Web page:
Beyond these 21 countries, American special operations forces are routinely present in some 70 additional countries, sometimes with partners and sometimes operating unilaterally, sometimes fighting against terror, and sometimes "fighting" against the endless forces of transnational organized crime, and sometimes even just collecting intelligence information and "preparing the battlefield" for future operations.

At the center of warfare in these countries—at the center of the perpetual war machine—are the back-end hubs of the Middle East, commands and bases in the supposedly safer countries outside combat zones—places like Jordan, Kuwait, Bah- rain, the United Arab Emirates, Qatar, Oman, Saudi Arabia and Djibouti. Here, the main headquarters are located, as are the main combat air and naval bases. The center of all air operations—the most important of all the centers—is located in the tiny Gulf state of Qatar, the army hub is in Kuwait, the navy hub is in Bahrain. This is where the majority of the preparatory work takes place.

In every country at the edge of this worldwide hub-and-spoke design where the actual bombing and killing takes place, the same Afghanistan math and model persists: There are acknowledged and unacknowledged forces; contractors mostly outnumber soldiers, operating clandestine and "low visibility" activities that substitute for the official and the acknowledged, and most of the lethal attacks come from outside the country. And the list of missions—policing the drug trade and stemming transnational organized crime, countering the proliferation of weapons of mass destruction, dealing with long-range missiles and drones now owned by all, fighting cyber threats, defeating piracy, stopping illegal migration—justifies fighting almost everywhere.

The hub and the spokes are meshed together into a literal network—terrestrial, over the internet and in space—a global sensing and communicating machine which connects everyone "forward" and ultimately back to dozens of bases in the United States. So few are at the tip of the spear but that spear is also supercharged and precise, offering unprecedented flexibility. A hub that might be receiving and triaging intercepts or directing and flying drones one day with a focus on Syria can shift the next day to Libya, from Somalia one day to Nigeria the next.

Nowhere is this flexibility seen more clearly than in the January 3, 2020, drone strike that killed Iran's Quds force commander General Qasem Soleimani as he was leaving Baghdad International Airport. It was a masterful demonstration of expertise and America's unique global reach—of the perpetual war system itself.

US soldiers prepare the last convoy carrying US troops at Camp Adder on the outskirts of the southern city of Nasiriyah on December 17, 2011, marking the withdrawal of US troops from Iraq.MARTIN BUREAU/AFP/Getty

While Trump administration officials deliberated in Washington and at Mar-a-Lago as to whether to pull the trigger, they never really had to ask about the how or even the likelihood of success. Behind the scenes, hundreds of uniformed specialists, civilians and contractors "worked the target," finding and then tracking the general's movements, intercepting and translating his (and other Iranian and Iraqi) communications, scheduling everything from satellite time to pilot shifts, preparing the drones and the other over-watch aircraft needed to fly, loading and arming the bombs that would be used, timing the movements, carrying out the air traffic control and complex choreography that was needed to bring it all together, even making the contacts with the involved governments to clear airspace and clear consent.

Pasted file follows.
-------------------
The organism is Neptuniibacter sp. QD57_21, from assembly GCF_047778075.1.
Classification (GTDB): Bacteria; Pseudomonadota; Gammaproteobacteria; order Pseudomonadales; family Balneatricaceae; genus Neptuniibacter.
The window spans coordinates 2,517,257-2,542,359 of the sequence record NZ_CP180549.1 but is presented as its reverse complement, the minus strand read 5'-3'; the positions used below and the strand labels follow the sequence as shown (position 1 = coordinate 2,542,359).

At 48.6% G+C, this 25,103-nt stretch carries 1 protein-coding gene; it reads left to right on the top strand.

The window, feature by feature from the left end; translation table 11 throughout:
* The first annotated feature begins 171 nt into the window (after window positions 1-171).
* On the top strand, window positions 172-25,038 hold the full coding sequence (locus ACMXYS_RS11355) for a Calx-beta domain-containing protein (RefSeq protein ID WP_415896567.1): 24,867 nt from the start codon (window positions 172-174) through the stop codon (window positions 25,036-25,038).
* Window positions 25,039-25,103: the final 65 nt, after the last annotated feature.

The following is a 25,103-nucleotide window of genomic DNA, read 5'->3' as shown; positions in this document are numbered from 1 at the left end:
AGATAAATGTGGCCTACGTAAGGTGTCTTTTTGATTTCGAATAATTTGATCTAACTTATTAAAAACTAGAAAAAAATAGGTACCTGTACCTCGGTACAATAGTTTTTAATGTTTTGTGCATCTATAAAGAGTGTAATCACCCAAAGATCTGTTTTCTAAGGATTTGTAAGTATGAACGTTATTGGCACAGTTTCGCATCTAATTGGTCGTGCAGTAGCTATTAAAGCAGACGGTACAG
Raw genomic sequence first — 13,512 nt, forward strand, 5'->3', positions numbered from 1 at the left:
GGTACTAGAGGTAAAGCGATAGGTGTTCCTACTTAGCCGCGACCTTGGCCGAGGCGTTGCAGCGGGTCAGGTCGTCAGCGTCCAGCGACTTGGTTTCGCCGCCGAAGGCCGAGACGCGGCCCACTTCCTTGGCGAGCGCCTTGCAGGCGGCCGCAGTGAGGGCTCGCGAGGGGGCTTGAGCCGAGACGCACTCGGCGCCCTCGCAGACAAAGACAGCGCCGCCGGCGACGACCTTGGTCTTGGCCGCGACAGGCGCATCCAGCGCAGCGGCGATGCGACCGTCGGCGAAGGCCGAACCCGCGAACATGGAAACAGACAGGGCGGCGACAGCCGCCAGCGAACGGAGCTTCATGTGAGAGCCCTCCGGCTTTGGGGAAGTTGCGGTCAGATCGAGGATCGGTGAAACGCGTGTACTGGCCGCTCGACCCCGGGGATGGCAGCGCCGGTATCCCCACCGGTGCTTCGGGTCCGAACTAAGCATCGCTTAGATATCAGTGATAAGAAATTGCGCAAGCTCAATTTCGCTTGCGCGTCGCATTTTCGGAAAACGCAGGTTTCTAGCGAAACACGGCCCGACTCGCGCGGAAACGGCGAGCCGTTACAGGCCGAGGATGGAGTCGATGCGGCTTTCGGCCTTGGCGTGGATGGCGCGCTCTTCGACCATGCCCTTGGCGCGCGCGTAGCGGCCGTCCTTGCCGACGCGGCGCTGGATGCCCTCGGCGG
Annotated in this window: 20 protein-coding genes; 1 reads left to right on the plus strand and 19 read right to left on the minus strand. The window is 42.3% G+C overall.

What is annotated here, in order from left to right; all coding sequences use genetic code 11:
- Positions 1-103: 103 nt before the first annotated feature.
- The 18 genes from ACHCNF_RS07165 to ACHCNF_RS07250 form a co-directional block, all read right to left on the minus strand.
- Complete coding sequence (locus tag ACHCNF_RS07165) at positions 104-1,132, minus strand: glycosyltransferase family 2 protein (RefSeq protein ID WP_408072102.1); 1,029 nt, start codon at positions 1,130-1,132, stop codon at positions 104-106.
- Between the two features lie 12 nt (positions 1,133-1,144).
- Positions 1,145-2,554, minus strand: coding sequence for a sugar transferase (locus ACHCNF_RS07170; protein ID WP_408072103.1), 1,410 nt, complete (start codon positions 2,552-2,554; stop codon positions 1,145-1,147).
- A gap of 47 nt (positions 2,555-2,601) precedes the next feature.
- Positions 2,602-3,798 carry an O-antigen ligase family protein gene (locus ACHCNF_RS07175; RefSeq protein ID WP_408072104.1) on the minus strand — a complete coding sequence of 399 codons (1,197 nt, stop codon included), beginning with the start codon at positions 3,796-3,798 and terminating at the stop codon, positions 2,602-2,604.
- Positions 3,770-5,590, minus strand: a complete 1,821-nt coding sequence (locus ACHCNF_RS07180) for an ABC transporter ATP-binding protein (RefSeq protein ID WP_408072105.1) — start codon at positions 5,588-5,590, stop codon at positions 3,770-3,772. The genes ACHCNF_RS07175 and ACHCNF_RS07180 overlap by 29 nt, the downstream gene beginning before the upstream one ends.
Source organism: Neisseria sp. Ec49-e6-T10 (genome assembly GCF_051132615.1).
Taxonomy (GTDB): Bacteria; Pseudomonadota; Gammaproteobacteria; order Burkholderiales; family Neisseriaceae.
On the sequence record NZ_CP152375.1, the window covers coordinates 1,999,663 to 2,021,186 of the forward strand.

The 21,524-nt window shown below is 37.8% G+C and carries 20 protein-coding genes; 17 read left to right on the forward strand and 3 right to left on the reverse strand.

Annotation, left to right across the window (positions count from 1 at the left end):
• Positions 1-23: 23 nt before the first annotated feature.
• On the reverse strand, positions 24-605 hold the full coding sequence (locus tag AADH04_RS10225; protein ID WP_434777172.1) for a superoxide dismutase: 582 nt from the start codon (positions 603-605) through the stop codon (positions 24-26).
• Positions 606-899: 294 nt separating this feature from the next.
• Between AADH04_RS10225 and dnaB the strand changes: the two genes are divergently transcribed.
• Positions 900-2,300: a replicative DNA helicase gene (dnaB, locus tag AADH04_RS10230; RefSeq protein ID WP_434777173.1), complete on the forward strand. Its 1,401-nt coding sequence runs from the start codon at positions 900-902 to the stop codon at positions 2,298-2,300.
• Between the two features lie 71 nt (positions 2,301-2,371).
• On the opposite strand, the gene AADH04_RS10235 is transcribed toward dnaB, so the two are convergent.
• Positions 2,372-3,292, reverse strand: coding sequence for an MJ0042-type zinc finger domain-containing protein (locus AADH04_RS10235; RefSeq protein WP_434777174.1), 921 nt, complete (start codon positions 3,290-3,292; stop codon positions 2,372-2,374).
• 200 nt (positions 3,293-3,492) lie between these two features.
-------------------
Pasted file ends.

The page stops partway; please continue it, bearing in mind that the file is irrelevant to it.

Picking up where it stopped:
Thousands more kept the communications and networks open to support these "frontline" few, manning the command centers and headquarters, preparing the target graphics and preparing the briefings for the decision makers, providing minute-by-minute updates. These many thousands were spread out from local bases in Iraq and the Persian Gulf states to the military decision-making hub in Florida, to Georgia, where the listening and translating mostly occurred, to South Carolina, where the air effort was overseen, to dozens of other agencies and organization in the D.C. metropolitan area where the reconnaissance data was downloaded and processed.

It was a worldwide effort where the number of boots on the ground was utterly immaterial. The new American way of war means uniformed personnel, government civilians and private contractors leaving their homes throughout the United States to go to "war" in remote parts of the world, then returning home when their day of bombing and killing is over.

The killing of General Soleimani is not the exception. Since the new American way of war started as an effort to kill Al-Qaeda leaders and lieutenants, individuals have come to dominate the entire killing effort, even against the Islamic State. Other than small parts of Afghanistan, Iraq and Syria, there are no real armies left to fight on the ground (or at least no desire to fight them force-on-force). For the United States, there is little interest in engaging terrorists in any kind of close hand-to-hand combat (that's the job of Afghan, Iraqi, Syrian and Kurdish "partners"). America—with its global network and possession of the greatest targeting information ever known to mankind—is the enabler of local and proxy killing.